So ultimately, the structure of a lecture depends on the modules and year of study, but generally the English Lit lectures are four hours. The first two hours are often more lecture type, as in they mostly consist of the lecturer teaching the text in question.  So, for example, if we are studying a text such as Dracula, the lecturer may give us the context and the literary theories associated with Dracula in the first two hours.  It is really important to take notes during this part of the lecture but if you are not that fast writing, the lecturers do upload the powerpoint lecture presentations online.

The second half of the lecture is usually a seminar.  This is where the content from the first part of the lecture can really come alive. For example, we can discuss exactly how particular theories can be applied to the text or is the context really relevant to the text. This part of the lecture is the time when students can really become vocal. Sometimes the debate can progress onto prolific or current issues. It’s important to use the opportunity of a seminar to test your thinking and gain confidence. You may say something which other students disagree with but that is kind of what the seminar is about, exploring different readings of the text or theory in question.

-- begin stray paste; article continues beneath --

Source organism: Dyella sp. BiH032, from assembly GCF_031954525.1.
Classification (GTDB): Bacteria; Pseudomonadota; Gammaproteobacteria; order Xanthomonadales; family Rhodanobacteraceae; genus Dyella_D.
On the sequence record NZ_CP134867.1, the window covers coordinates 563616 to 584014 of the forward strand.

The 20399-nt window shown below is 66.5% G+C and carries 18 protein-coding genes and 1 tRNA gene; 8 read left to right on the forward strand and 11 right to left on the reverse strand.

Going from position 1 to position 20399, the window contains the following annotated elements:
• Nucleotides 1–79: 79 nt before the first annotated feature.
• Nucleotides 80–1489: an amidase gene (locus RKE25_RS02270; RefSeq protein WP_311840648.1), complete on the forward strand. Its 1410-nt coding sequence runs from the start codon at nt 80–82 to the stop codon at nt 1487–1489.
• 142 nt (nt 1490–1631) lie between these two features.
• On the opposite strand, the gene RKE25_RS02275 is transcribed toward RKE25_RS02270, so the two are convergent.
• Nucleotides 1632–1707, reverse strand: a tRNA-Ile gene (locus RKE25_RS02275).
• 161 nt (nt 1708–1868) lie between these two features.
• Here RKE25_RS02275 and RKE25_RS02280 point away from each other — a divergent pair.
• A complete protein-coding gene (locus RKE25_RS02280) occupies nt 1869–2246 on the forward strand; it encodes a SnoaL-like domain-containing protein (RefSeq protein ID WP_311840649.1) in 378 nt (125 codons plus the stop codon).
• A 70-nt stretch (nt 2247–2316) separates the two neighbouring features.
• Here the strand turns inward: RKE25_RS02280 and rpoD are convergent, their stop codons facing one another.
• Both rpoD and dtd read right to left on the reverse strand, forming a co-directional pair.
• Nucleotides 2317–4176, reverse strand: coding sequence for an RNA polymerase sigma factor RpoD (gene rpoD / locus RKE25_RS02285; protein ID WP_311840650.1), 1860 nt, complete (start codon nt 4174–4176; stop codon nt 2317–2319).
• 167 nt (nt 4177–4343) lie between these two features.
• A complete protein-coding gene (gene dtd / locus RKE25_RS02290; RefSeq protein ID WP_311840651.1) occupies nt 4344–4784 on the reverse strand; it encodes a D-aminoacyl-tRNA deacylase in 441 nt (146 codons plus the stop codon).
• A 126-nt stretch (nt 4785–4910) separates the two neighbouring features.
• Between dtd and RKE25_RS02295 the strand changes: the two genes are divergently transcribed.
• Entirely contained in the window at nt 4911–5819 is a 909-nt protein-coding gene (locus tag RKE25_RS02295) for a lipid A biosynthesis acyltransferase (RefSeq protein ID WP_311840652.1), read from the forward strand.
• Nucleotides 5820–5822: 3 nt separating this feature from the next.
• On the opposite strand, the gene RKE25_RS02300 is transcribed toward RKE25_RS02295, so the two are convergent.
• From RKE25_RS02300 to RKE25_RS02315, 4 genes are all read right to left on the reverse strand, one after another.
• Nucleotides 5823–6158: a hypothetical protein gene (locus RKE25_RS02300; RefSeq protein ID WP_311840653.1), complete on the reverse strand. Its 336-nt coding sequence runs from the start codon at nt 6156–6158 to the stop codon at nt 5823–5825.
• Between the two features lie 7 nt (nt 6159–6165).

English is an intense degree, there is lots of secondary, highly academic reading involved but it is also one of the most rewarding degrees. I have picked up so many skills through the degree proggramme, I have also really developed lots of skills. One example would be that in a seminar, you are given the chance to present a text.  It’s basically like being the lecturer for one hour and it means you can steer the debate and discussion in a seminar in the direction that you want. My presentational skills have developed as I have done more and more presentations in seminars.  Also, a presentation is graded like an assignment. So, the lecturers support you whilst you are planning and preparing for your presentation, just as they would when completing assignments. You also gain lots of communication skills because presentations are often conducted in a group.